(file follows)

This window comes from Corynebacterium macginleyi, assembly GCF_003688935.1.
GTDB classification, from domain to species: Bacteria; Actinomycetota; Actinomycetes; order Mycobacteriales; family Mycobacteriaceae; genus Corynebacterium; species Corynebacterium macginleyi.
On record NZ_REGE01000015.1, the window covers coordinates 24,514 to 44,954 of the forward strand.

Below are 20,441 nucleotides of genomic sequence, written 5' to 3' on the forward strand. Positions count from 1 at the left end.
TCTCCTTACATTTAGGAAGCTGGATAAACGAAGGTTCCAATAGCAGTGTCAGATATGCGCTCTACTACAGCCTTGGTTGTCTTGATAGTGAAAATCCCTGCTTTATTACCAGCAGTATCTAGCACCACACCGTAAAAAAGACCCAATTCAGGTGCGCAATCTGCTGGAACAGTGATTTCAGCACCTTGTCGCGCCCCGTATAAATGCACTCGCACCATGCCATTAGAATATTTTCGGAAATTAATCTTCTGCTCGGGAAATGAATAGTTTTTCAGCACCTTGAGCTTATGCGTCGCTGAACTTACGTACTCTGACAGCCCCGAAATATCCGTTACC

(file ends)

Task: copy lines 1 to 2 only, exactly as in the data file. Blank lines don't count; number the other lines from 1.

This window comes from Corynebacterium macginleyi, assembly GCF_003688935.1.
GTDB classification, from domain to species: Bacteria; Actinomycetota; Actinomycetes; order Mycobacteriales; family Mycobacteriaceae; genus Corynebacterium; species Corynebacterium macginleyi.